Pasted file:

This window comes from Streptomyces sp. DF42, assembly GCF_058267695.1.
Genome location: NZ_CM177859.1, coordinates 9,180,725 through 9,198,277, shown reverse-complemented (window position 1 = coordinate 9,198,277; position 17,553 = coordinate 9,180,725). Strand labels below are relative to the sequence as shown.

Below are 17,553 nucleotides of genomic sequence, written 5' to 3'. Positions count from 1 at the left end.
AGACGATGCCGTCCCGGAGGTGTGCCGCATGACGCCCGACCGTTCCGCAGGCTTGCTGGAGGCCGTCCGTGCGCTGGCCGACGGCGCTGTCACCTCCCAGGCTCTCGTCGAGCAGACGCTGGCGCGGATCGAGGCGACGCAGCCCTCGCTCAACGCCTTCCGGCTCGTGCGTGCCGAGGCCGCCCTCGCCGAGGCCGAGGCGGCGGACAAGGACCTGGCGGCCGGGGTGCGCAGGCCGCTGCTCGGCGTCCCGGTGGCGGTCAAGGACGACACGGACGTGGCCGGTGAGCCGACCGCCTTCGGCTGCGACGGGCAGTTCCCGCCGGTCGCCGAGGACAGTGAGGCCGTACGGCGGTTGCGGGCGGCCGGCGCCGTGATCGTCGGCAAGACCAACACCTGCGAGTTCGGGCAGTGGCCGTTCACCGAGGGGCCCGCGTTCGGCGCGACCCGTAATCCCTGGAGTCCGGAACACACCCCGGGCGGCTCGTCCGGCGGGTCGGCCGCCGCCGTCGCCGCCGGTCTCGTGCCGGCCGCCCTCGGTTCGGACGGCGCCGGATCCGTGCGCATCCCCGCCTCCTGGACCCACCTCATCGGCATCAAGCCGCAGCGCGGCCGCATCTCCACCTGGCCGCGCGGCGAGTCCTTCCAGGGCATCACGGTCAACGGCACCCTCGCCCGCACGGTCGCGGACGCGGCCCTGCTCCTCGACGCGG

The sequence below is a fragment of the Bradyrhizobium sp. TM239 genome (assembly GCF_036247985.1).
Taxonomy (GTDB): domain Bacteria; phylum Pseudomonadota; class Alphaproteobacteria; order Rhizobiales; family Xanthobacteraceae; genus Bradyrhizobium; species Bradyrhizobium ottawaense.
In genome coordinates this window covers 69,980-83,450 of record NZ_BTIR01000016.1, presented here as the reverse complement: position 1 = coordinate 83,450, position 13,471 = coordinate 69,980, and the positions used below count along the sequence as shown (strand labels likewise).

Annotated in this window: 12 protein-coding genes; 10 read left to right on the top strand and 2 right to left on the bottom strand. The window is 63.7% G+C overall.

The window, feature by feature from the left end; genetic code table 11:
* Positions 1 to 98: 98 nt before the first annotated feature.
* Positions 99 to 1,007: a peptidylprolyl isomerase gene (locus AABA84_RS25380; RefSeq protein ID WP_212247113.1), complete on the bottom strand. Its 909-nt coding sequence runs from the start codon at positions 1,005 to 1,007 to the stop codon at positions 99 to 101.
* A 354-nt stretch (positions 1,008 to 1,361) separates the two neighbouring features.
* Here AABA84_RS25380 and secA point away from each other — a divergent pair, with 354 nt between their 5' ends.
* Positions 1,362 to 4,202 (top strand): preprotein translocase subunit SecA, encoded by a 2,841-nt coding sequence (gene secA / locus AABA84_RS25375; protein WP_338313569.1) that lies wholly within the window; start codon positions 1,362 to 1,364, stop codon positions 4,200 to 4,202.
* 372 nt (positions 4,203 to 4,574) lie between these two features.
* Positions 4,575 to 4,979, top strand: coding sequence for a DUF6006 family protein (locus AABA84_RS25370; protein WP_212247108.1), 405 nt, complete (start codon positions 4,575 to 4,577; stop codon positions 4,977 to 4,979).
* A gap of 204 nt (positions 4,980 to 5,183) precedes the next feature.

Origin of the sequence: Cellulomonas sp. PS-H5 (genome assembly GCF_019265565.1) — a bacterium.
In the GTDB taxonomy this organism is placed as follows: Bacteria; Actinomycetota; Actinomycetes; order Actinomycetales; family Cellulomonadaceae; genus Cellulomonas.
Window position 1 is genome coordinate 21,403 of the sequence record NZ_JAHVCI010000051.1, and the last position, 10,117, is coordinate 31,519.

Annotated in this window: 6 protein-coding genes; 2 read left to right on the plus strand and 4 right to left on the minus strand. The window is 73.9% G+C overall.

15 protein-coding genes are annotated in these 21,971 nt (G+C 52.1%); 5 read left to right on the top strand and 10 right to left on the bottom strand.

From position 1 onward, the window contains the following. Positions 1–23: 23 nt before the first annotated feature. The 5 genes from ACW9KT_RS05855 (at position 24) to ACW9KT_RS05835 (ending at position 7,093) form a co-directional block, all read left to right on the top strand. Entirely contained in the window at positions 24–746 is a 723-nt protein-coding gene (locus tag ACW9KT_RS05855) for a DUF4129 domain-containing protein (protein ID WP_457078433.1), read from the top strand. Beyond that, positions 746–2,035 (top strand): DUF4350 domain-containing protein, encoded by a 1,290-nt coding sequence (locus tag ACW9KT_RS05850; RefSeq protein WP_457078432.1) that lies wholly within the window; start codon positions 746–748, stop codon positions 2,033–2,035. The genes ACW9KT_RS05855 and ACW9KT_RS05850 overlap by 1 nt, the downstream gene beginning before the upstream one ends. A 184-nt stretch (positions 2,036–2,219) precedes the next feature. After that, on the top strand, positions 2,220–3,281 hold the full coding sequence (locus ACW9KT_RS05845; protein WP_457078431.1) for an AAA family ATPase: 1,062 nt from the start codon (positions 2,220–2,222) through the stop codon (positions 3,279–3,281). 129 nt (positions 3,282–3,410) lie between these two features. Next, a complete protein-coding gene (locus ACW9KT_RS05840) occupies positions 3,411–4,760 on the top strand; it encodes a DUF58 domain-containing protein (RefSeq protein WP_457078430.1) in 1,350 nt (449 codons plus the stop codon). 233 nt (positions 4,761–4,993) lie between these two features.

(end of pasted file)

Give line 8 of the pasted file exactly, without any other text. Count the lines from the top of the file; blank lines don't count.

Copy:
Annotated in this window: 12 protein-coding genes; 10 read left to right on the top strand and 2 right to left on the bottom strand. The window is 63.7% G+C overall.